MASTERS: Like his grandfather, who he calls Big Daddy, Cedric also plays guitar.

C BURNSIDE: (Playing guitar) And this is a song I used to hear my Big Daddy play all the time, "Just Like A Woman."

MASTERS: North Mississippi hill country blues is a stripped-to-the-bone style of music, says Greg Johnson, University of Mississippi blues curator.

GREG JOHNSON: The emphasis is really on the rhythmic drive of the piece. You get a little riff going, a little groove going in the guitar. A lot of times, you won't change to another chord.

C BURNSIDE: (Playing guitar, singing) There was Adam had to make a bee, that Eve had to messin’ that old apple tree. That's just like a woman. That's just like a woman. That's just like a woman. They'll do it every time.

So the style of hill country blues is very unorthodox. It's just - it's feel music, I like to call.

MASTERS: It's a style of music R.L. Burnside played on weekends, after working as a sharecropper during the day, as he said in a 2002 documentary, "You See Me Laughin': The Last Of The Hill Country Bluesmen."

(SOUNDBITE OF DOCUMENTARY, "YOU SEE ME LAUGHIN': THE LAST OF THE HILL COUNTRY BLUESMEN")

R L BURNSIDE: We'd play, man, from 8 o'clock to 3 or 4 o'clock in the morning, probably get $3.

MASTERS: But in the 1990s, things changed. R..L signed to Fat Possum Records, which had him playing in rock clubs across the country. And his music reached an even wider audience when it was featured in "The Sopranos."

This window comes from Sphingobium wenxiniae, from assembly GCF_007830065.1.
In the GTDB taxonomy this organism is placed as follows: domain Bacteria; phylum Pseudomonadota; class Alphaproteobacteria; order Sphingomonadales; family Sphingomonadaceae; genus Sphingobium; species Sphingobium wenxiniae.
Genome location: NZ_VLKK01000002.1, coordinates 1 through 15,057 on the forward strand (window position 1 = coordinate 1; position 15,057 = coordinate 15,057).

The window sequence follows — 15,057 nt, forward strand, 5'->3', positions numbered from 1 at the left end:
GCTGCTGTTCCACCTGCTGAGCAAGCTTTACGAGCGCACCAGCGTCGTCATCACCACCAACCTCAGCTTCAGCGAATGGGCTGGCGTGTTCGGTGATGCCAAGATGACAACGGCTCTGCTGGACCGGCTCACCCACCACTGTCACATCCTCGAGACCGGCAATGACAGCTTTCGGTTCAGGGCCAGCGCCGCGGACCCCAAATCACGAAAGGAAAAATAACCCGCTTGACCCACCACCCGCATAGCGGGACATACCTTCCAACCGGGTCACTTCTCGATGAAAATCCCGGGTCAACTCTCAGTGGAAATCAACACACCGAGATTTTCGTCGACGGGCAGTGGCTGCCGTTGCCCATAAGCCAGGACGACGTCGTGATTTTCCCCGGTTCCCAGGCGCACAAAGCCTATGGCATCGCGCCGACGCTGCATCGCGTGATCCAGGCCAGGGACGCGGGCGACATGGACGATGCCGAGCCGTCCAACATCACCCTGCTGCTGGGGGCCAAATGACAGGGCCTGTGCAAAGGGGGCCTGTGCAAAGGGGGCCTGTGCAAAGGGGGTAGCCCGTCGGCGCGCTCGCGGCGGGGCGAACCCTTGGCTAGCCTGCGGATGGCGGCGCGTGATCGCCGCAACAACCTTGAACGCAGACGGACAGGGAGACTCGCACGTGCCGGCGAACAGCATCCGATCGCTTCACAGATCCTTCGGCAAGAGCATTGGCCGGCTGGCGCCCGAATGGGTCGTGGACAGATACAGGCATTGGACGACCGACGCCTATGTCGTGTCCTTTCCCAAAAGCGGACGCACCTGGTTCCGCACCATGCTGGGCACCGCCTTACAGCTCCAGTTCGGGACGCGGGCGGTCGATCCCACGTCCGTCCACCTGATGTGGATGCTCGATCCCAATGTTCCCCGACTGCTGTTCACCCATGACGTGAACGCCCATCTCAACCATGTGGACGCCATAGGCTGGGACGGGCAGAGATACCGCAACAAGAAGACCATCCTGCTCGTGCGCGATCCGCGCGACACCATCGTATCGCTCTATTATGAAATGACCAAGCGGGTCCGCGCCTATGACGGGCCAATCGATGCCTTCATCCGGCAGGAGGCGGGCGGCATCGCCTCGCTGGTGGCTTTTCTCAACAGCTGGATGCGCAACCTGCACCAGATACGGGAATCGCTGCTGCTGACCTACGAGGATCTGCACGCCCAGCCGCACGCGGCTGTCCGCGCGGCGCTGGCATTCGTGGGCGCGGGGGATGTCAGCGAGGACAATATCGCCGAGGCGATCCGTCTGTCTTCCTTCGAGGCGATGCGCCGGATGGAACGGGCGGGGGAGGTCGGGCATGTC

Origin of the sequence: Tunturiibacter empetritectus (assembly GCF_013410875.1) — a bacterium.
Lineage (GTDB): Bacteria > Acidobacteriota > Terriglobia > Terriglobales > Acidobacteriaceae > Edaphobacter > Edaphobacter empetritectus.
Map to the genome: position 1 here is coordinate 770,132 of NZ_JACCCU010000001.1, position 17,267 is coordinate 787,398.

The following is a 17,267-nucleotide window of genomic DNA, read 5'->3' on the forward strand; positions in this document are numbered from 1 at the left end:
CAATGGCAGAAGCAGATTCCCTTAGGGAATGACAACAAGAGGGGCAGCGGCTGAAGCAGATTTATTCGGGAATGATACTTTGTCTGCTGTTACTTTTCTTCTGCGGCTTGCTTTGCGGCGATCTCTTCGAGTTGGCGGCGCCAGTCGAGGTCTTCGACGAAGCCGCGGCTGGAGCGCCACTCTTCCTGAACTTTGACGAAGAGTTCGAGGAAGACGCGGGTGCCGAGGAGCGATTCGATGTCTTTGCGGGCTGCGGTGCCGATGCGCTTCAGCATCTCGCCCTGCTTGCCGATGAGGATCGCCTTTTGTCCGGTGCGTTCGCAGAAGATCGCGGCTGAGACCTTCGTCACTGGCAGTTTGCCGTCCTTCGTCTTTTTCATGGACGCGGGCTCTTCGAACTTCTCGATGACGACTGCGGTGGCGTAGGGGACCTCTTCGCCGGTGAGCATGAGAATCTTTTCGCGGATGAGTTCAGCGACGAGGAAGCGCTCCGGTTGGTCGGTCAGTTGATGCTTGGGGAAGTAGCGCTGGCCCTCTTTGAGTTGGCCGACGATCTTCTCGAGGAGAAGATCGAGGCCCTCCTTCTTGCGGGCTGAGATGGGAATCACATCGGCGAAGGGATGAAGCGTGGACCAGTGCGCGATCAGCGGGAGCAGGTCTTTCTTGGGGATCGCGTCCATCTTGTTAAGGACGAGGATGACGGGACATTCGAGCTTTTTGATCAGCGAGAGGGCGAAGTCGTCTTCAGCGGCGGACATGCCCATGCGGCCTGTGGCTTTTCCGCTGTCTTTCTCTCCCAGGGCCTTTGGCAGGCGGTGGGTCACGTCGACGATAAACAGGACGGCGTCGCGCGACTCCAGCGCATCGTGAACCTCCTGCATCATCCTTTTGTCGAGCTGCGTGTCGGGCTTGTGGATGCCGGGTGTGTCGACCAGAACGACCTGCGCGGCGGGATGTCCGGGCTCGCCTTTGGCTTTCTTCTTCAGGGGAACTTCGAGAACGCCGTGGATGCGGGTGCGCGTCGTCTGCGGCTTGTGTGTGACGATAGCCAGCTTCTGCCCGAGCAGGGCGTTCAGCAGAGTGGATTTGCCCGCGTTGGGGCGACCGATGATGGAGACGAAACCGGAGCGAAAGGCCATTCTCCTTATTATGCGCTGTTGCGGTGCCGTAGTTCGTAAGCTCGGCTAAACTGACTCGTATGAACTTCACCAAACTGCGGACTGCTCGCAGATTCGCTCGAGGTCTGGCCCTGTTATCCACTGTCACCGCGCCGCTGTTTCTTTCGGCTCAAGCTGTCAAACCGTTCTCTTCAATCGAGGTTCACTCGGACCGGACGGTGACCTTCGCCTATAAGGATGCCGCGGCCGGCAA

(SOUNDBITE OF TV SHOW, "THE SOPRANOS")

JAMES GANDOLFINI: (As Tony Soprano) Look at this baby I caught right off the pointe here.

(SOUNDBITE OF SONG, "IT'S BAD YOU KNOW")

R L BURNSIDE: It's bad, you know.

MASTERS: Even though his grandfather had, in a small way, made it, he didn't move out of his rural home, says Cedric. He just opened it up to more family.

C BURNSIDE: He will give you the shirt off his back. I mean, literally, he will give you the shirt off his back. But he always kept that .38 in his left pocket, you know what I'm saying? He never - never took that out, you know (laughter).

MASTERS: R.L. Burnside's attitude towards success certainly inspired his grandson, whose own career inspires his older cousin, Kent, also a blues musician.

K BURNSIDE: Well, you know, I'm like, he did it. I mean, I just got to find a different way of doing it because everybody's method ain't same as - you know what I'm saying? But I knew it was possible.

MASTERS: And for his part, Cedric wants to be known as more than R.L. Burnside's grandson.

C BURNSIDE: Before I leave this world, I want to make my mark. You know, and so that's what I'm trying to do right now. But as I do that, I want to not forget about where I come from and where I learned it from, which is R.L. Burnside.

(SOUNDBITE OF SONG, "WE MADE IT")

C BURNSIDE: (Singing) But we made it. But we made it. But we made it. Yes, we did.

MASTERS: For NPR News, I'm Clay Masters.

(SOUNDBITE OF SONG, "WE MADE IT")

C BURNSIDE: (Singing) Yes, we did. Yes, we did. Yes we did... Transcript provided by NPR, Copyright NPR.